In college, I complained about the lack of good hummus available, so my friend decided to ship me some from home. He did the whole box with dry-ice thing, but didn't take into account that boxes weren't just delivered to my doorstep, and just because it is delivered doesn’t mean it was to me, since the mail center could also sign for it at my college. He also decided it should be a surprise, so didn't tell me until after he had assumed I’d picked it up (based on the shipment delivery confirmation). Because of the college’s schedule and my own, I couldn't get my box from the mail center until almost 24 hours after it was delivered—far beyond when the hummus would have been safe to eat (judging by the room-temperature interior, since the dry ice was gone).

Another time, a friend shipped some wine to me. Now, I’m not one to turn down good wine, but had he mentioned that he was shipping it to me before the fact, I could have instructed him to ship it to my work. Instead, I was incredibly lucky to run into the mail carrier when I went home on lunch so that I could sign for the wine (because you need a signature for alcohol, I guess). That was after having to spend over 15 min on the phone trying to find out whether I could change the shipping address (no) after getting a failed delivery tag on my door. Had I not happened to run into the delivery person, it would have been returned to sender. There's no way I was going to take time off work to sit home waiting for a couple of bottles of surprise wine.

Had either of these shipments been something *live*, I would have been very upset with the lack of foresight on my friends’ part.
Title: Re: Rude gift(?) - unexpected live lobster delivery (follow up post 12)
Post by: cwm on June 06, 2013, 02:59:08 PM
I agree with Pen^2. Lobsters aside, you should know your recipient for anything that requires effort on their part.

Two instances come to mind for me:
In college, I complained about the lack of good hummus available, so my friend decided to ship me some from home. He did the whole box with dry-ice thing, but didn't take into account that boxes weren't just delivered to my doorstep, and just because it is delivered doesn’t mean it was to me, since the mail center could also sign for it at my college. He also decided it should be a surprise, so didn't tell me until after he had assumed I’d picked it up (based on the shipment delivery confirmation). Because of the college’s schedule and my own, I couldn't get my box from the mail center until almost 24 hours after it was delivered—far beyond when the hummus would have been safe to eat (judging by the room-temperature interior, since the dry ice was gone).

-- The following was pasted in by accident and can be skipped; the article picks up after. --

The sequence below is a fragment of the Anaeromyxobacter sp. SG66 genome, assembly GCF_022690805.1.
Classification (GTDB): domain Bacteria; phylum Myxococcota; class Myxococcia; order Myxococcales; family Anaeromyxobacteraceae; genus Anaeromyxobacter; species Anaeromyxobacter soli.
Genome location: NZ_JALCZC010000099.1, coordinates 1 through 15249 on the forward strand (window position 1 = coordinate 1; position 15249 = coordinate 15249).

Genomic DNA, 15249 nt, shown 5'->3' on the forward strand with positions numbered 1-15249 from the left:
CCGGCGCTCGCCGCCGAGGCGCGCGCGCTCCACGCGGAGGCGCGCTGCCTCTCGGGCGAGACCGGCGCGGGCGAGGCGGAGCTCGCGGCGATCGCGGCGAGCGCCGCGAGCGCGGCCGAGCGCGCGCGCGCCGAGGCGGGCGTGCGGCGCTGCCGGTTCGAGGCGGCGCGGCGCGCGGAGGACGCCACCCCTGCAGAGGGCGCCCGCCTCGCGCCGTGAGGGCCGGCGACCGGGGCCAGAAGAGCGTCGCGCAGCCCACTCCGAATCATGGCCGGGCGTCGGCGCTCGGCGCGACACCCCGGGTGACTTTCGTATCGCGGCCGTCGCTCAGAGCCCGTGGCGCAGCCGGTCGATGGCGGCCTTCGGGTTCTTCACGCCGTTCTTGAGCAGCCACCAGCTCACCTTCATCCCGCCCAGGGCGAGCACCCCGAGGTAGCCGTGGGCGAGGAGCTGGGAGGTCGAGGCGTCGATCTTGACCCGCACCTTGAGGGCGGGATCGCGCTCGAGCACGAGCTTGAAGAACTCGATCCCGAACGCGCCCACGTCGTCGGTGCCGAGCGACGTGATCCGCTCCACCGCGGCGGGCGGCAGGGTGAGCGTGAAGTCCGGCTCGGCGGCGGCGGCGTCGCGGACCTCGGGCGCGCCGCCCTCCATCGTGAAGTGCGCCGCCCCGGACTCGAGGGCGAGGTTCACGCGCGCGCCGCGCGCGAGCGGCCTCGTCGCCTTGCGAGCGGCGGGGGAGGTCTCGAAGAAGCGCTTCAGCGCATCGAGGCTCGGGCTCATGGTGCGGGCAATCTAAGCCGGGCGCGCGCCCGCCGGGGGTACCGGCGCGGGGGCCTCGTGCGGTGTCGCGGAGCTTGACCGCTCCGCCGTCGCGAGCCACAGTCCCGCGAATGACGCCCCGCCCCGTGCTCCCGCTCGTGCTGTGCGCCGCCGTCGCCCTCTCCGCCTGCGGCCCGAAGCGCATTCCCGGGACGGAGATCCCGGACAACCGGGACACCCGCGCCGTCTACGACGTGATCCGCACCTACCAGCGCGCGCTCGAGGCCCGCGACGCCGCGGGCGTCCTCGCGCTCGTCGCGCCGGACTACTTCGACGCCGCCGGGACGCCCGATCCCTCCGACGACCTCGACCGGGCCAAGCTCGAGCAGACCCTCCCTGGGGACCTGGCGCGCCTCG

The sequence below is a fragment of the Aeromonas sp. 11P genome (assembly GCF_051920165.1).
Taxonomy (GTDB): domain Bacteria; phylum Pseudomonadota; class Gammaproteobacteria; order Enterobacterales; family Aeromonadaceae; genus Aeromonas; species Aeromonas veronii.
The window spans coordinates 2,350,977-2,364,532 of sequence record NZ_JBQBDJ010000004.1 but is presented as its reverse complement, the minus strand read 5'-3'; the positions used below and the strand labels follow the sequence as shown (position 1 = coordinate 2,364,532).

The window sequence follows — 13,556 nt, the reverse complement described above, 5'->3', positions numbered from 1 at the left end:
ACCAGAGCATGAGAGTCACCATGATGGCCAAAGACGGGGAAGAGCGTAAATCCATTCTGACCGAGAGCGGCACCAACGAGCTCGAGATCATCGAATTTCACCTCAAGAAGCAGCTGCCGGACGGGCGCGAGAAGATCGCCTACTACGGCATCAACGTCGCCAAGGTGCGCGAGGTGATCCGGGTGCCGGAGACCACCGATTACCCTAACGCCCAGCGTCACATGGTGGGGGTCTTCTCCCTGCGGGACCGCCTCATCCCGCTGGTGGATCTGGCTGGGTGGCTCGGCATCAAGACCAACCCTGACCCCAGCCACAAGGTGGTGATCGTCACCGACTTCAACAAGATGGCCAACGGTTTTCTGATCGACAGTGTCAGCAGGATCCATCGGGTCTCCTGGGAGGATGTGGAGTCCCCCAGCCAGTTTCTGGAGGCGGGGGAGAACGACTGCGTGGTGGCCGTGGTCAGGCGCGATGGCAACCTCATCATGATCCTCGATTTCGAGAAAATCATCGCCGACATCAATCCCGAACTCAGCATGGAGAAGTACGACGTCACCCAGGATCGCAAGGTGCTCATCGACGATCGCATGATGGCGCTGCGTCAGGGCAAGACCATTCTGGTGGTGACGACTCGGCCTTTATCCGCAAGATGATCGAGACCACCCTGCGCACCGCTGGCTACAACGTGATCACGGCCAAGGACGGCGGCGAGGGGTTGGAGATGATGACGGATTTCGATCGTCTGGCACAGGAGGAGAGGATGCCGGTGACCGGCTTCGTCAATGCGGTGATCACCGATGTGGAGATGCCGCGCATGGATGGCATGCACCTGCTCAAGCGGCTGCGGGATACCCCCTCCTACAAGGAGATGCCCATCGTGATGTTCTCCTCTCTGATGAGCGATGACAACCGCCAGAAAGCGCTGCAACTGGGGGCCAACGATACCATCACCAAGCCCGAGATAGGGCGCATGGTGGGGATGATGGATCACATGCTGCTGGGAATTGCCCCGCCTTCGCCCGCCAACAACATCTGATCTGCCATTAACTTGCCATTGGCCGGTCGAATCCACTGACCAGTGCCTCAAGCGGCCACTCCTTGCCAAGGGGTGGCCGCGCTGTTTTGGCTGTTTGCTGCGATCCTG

Another time, a friend shipped some wine to me. Now, I’m not one to turn down good wine, but had he mentioned that he was shipping it to me before the fact, I could have instructed him to ship it to my work. Instead, I was incredibly lucky to run into the mail carrier when I went home on lunch so that I could sign for the wine (because you need a signature for alcohol, I guess). That was after having to spend over 15 min on the phone trying to find out whether I could change the shipping address (no) after getting a failed delivery tag on my door. Had I not happened to run into the delivery person, it would have been returned to sender. There's no way I was going to take time off work to sit home waiting for a couple of bottles of surprise wine.

Had either of these shipments been something *live*, I would have been very upset with the lack of foresight on my friends’ part.

Okay, this is kind of off topic to start out with, but I read that as a friend sent SWINE to you. Completely changes everything you wrote.

On topic now.